Despite these positive reactions from the elite, Austen's novels received relatively few reviews during her lifetime:[25] two for Sense and Sensibility, three for Pride and Prejudice, none for Mansfield Park, and seven for Emma. Most of the reviews were short and on balance favourable, although superficial and cautious.[26] They most often focused on the moral lessons of the novels.[27] Moreover, as Brian Southam, who has edited the definitive volumes on Austen's reception, writes in his description of these reviewers, "their job was merely to provide brief notices, extended with quotations, for the benefit of women readers compiling their library lists and interested only in knowing whether they would like a book for its story, its characters and moral".[28] Asked by publisher John Murray to review Emma, famed historical novelist Walter Scott wrote the longest and most thoughtful of these reviews, which was published anonymously in the March 1816 issue of the Quarterly Review. Using the review as a platform from which to defend the then disreputable genre of the novel, Scott praised Austen's works, celebrating her ability to copy "from nature as she really exists in the common walks of life, and presenting to the reader ... a correct and striking representation of that which is daily taking place around him".[29] Modern Austen scholar William Galperin has noted that "unlike some of Austen's lay readers, who recognized her divergence from realistic practice as it had been prescribed and defined at the time, Walter Scott may well have been the first to install Austen as the realist par excellence".[30] Scott wrote in his private journal in 1826, in what later became a widely quoted comparison:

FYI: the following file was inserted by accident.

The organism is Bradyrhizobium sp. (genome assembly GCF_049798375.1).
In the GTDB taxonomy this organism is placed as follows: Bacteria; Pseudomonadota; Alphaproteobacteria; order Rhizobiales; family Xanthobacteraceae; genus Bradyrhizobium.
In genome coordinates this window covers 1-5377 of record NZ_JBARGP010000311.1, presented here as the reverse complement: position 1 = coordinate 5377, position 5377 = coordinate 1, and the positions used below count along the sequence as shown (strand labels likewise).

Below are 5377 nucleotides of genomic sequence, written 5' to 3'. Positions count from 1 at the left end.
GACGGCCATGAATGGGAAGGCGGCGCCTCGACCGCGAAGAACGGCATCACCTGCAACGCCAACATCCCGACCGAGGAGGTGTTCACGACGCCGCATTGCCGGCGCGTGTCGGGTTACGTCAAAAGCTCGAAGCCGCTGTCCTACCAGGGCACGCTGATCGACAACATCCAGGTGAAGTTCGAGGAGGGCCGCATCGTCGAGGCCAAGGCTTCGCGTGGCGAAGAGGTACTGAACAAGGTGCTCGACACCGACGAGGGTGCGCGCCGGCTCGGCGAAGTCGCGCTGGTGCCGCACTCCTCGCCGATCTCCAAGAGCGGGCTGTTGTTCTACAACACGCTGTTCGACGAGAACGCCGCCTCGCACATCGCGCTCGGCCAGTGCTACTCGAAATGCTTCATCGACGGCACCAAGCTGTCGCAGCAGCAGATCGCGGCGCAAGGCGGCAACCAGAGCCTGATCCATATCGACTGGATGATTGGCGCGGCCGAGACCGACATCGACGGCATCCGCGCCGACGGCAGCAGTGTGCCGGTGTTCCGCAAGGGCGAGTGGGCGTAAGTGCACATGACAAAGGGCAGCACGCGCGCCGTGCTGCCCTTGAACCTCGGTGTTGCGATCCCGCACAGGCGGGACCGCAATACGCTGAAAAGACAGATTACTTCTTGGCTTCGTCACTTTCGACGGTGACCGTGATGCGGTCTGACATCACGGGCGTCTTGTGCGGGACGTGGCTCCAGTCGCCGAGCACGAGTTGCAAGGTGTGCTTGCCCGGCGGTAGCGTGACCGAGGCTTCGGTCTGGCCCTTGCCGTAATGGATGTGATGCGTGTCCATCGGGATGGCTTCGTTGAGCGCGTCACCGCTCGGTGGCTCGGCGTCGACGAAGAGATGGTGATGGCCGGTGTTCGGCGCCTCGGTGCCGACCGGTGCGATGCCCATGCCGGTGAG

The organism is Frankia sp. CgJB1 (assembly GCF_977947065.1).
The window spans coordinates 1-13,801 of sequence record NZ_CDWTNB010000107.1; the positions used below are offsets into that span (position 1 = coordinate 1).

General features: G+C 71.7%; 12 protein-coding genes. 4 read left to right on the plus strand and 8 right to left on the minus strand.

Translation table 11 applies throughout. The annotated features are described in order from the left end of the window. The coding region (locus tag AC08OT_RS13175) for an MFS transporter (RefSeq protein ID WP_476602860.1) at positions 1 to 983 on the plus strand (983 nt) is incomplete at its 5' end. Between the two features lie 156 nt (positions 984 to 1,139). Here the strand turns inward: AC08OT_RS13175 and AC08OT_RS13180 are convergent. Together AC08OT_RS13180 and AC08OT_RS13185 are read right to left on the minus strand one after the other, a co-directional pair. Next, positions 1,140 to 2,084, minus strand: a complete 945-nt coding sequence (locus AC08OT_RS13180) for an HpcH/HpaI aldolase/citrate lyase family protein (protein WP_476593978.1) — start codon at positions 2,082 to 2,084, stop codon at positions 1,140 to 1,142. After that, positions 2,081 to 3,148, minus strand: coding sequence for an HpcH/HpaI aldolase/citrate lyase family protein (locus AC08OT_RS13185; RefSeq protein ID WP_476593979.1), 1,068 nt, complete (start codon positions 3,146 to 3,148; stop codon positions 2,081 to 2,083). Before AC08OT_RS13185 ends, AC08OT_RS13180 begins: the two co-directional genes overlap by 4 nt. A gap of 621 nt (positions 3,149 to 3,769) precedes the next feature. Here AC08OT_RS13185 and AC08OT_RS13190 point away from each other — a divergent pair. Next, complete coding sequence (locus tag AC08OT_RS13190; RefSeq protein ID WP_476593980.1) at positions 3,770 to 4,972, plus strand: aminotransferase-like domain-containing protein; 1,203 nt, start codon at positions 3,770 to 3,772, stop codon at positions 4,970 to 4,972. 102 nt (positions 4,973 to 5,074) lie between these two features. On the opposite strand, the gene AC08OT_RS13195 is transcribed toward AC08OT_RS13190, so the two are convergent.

Also read again and for the third time at least Miss Austen's very finely written novel of Pride and Prejudice. That young lady had a talent for describing the involvement and feelings and characters of ordinary life which is to me the most wonderful I ever met with. The Big Bow-wow strain I can do myself like any now going, but the exquisite touch which renders ordinary commonplace things and characters interesting from the truth of the description and the sentiment is denied to me. What a pity such a gifted creature died so early![31][32]

Half-length portrait of a man in a black suit with a mustard vest and wispy blonde hair.
Novelist Walter Scott praised Austen's "exquisite touch which renders ordinary commonplace things ... interesting".[31]

Northanger Abbey and Persuasion, published together posthumously in December 1817, were reviewed in the British Critic in March 1818 and in the Edinburgh Review and Literary Miscellany in May 1818. The reviewer for the British Critic felt that Austen's exclusive dependence on realism was evidence of a deficient imagination. The reviewer for the Edinburgh Review disagreed, praising Austen for her "exhaustless invention" and the combination of the familiar and the surprising in her plots.[33] Overall, Austen scholars have pointed out that these early reviewers did not know what to make of her novels—for example, they misunderstood her use of irony. Reviewers reduced Sense and Sensibility and Pride and Prejudice to didactic tales of virtue prevailing over vice.[34]